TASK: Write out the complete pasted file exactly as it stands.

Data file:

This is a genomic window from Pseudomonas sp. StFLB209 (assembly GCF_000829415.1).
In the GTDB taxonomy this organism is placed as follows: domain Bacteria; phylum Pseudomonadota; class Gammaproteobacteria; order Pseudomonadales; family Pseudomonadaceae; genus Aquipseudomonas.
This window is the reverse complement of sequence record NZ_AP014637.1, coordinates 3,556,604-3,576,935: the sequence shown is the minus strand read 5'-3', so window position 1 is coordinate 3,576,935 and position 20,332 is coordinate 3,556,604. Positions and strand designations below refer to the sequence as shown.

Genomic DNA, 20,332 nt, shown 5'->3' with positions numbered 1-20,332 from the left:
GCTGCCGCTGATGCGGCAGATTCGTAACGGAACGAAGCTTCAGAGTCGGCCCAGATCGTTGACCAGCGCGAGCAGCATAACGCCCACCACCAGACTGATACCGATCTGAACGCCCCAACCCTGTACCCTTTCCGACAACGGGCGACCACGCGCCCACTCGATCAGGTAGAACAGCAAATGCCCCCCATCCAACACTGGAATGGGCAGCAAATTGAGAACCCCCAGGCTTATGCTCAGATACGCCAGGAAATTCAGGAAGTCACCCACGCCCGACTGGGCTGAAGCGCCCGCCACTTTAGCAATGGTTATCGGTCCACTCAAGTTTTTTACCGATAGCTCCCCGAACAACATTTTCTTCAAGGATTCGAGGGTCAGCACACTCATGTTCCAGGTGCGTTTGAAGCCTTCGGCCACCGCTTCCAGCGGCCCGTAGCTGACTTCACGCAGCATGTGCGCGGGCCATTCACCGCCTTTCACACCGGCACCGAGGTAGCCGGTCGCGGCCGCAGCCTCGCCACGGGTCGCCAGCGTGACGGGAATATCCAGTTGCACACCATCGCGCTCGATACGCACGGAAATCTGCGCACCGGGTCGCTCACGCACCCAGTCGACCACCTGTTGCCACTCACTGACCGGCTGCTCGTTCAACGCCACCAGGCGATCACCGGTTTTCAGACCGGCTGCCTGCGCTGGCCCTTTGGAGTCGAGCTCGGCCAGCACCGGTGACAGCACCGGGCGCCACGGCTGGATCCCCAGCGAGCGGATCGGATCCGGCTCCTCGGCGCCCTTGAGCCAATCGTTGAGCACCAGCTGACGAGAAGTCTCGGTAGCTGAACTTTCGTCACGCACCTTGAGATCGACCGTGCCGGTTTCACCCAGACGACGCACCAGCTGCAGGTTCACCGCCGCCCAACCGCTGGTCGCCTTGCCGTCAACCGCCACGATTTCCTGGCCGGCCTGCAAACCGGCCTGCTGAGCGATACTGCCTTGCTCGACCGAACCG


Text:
This is a genomic window from Pseudomonas sp. StFLB209 (assembly GCF_000829415.1).
In the GTDB taxonomy this organism is placed as follows: domain Bacteria; phylum Pseudomonadota; class Gammaproteobacteria; order Pseudomonadales; family Pseudomonadaceae; genus Aquipseudomonas.
This window is the reverse complement of sequence record NZ_AP014637.1, coordinates 3,556,604-3,576,935: the sequence shown is the minus strand read 5'-3', so window position 1 is coordinate 3,576,935 and position 20,332 is coordinate 3,556,604. Positions and strand designations below refer to the sequence as shown.

Genomic DNA, 20,332 nt, shown 5'->3' with positions numbered 1-20,332 from the left:
GCTGCCGCTGATGCGGCAGATTCGTAACGGAACGAAGCTTCAGAGTCGGCCCAGATCGTTGACCAGCGCGAGCAGCATAACGCCCACCACCAGACTGATACCGATCTGAACGCCCCAACCCTGTACCCTTTCCGACAACGGGCGACCACGCGCCCACTCGATCAGGTAGAACAGCAAATGCCCCCCATCCAACACTGGAATGGGCAGCAAATTGAGAACCCCCAGGCTTATGCTCAGATACGCCAGGAAATTCAGGAAGTCACCCACGCCCGACTGGGCTGAAGCGCCCGCCACTTTAGCAATGGTTATCGGTCCACTCAAGTTTTTTACCGATAGCTCCCCGAACAACATTTTCTTCAAGGATTCGAGGGTCAGCACACTCATGTTCCAGGTGCGTTTGAAGCCTTCGGCCACCGCTTCCAGCGGCCCGTAGCTGACTTCACGCAGCATGTGCGCGGGCCATTCACCGCCTTTCACACCGGCACCGAGGTAGCCGGTCGCGGCCGCAGCCTCGCCACGGGTCGCCAGCGTGACGGGAATATCCAGTTGCACACCATCGCGCTCGATACGCACGGAAATCTGCGCACCGGGTCGCTCACGCACCCAGTCGACCACCTGTTGCCACTCACTGACCGGCTGCTCGTTCAACGCCACCAGGCGATCACCGGTTTTCAGACCGGCTGCCTGCGCTGGCCCTTTGGAGTCGAGCTCGGCCAGCACCGGTGACAGCACCGGGCGCCACGGCTGGATCCCCAGCGAGCGGATCGGATCCGGCTCCTCGGCGCCCTTGAGCCAATCGTTGAGCACCAGCTGACGAGAAGTCTCGGTAGCTGAACTTTCGTCACGCACCTTGAGATCGACCGTGCCGGTTTCACCCAGACGACGCACCAGCTGCAGGTTCACCGCCGCCCAACCGCTGGTCGCCTTGCCGTCAACCGCCACGATTTCCTGGCCGGCCTGCAAACCGGCCTGCTGAGCGATACTGCCTTGCTCGACCGAACCG